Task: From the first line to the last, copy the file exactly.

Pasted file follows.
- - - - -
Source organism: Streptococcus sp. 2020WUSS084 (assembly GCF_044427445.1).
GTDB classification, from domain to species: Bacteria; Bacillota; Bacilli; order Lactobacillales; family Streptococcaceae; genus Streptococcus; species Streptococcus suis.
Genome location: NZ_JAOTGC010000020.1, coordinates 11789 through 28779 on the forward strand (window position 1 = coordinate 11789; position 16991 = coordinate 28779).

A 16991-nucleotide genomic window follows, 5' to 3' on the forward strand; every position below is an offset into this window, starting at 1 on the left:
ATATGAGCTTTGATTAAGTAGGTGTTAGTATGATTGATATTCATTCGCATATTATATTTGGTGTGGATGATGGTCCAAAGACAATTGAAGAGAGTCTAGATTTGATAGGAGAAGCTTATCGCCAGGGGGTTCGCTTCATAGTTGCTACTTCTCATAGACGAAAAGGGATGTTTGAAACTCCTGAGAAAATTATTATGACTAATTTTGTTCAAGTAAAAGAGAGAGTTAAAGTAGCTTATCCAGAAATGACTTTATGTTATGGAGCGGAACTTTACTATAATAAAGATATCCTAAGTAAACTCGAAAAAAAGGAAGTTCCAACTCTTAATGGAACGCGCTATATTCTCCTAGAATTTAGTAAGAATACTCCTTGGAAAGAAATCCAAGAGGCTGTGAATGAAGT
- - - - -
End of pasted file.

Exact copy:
Source organism: Streptococcus sp. 2020WUSS084 (assembly GCF_044427445.1).
GTDB classification, from domain to species: Bacteria; Bacillota; Bacilli; order Lactobacillales; family Streptococcaceae; genus Streptococcus; species Streptococcus suis.
Genome location: NZ_JAOTGC010000020.1, coordinates 11789 through 28779 on the forward strand (window position 1 = coordinate 11789; position 16991 = coordinate 28779).

A 16991-nucleotide genomic window follows, 5' to 3' on the forward strand; every position below is an offset into this window, starting at 1 on the left:
ATATGAGCTTTGATTAAGTAGGTGTTAGTATGATTGATATTCATTCGCATATTATATTTGGTGTGGATGATGGTCCAAAGACAATTGAAGAGAGTCTAGATTTGATAGGAGAAGCTTATCGCCAGGGGGTTCGCTTCATAGTTGCTACTTCTCATAGACGAAAAGGGATGTTTGAAACTCCTGAGAAAATTATTATGACTAATTTTGTTCAAGTAAAAGAGAGAGTTAAAGTAGCTTATCCAGAAATGACTTTATGTTATGGAGCGGAACTTTACTATAATAAAGATATCCTAAGTAAACTCGAAAAAAAGGAAGTTCCAACTCTTAATGGAACGCGCTATATTCTCCTAGAATTTAGTAAGAATACTCCTTGGAAAGAAATCCAAGAGGCTGTGAATGAAGT